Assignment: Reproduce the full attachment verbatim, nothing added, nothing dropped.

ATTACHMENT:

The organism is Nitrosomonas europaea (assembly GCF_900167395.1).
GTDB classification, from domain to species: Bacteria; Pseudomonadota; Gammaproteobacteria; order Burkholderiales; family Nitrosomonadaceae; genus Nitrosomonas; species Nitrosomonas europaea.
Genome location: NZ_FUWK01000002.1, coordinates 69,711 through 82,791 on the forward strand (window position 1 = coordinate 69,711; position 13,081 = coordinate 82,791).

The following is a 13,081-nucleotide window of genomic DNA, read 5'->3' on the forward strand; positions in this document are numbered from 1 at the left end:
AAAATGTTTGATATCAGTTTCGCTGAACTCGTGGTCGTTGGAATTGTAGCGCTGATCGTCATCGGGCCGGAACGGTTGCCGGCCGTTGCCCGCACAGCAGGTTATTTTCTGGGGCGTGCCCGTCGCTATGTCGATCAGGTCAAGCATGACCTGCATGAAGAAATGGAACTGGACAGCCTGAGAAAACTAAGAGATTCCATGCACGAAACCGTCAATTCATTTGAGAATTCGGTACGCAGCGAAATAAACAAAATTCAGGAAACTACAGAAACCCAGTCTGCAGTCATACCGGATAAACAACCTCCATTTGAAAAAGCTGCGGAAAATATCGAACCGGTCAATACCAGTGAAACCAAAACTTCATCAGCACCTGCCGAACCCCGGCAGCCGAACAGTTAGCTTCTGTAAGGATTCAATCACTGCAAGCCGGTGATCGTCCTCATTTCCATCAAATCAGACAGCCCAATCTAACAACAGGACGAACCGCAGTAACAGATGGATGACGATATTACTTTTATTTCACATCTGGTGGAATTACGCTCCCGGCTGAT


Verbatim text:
The organism is Nitrosomonas europaea (assembly GCF_900167395.1).
GTDB classification, from domain to species: Bacteria; Pseudomonadota; Gammaproteobacteria; order Burkholderiales; family Nitrosomonadaceae; genus Nitrosomonas; species Nitrosomonas europaea.
Genome location: NZ_FUWK01000002.1, coordinates 69,711 through 82,791 on the forward strand (window position 1 = coordinate 69,711; position 13,081 = coordinate 82,791).

The following is a 13,081-nucleotide window of genomic DNA, read 5'->3' on the forward strand; positions in this document are numbered from 1 at the left end:
AAAATGTTTGATATCAGTTTCGCTGAACTCGTGGTCGTTGGAATTGTAGCGCTGATCGTCATCGGGCCGGAACGGTTGCCGGCCGTTGCCCGCACAGCAGGTTATTTTCTGGGGCGTGCCCGTCGCTATGTCGATCAGGTCAAGCATGACCTGCATGAAGAAATGGAACTGGACAGCCTGAGAAAACTAAGAGATTCCATGCACGAAACCGTCAATTCATTTGAGAATTCGGTACGCAGCGAAATAAACAAAATTCAGGAAACTACAGAAACCCAGTCTGCAGTCATACCGGATAAACAACCTCCATTTGAAAAAGCTGCGGAAAATATCGAACCGGTCAATACCAGTGAAACCAAAACTTCATCAGCACCTGCCGAACCCCGGCAGCCGAACAGTTAGCTTCTGTAAGGATTCAATCACTGCAAGCCGGTGATCGTCCTCATTTCCATCAAATCAGACAGCCCAATCTAACAACAGGACGAACCGCAGTAACAGATGGATGACGATATTACTTTTATTTCACATCTGGTGGAATTACGCTCCCGGCTGAT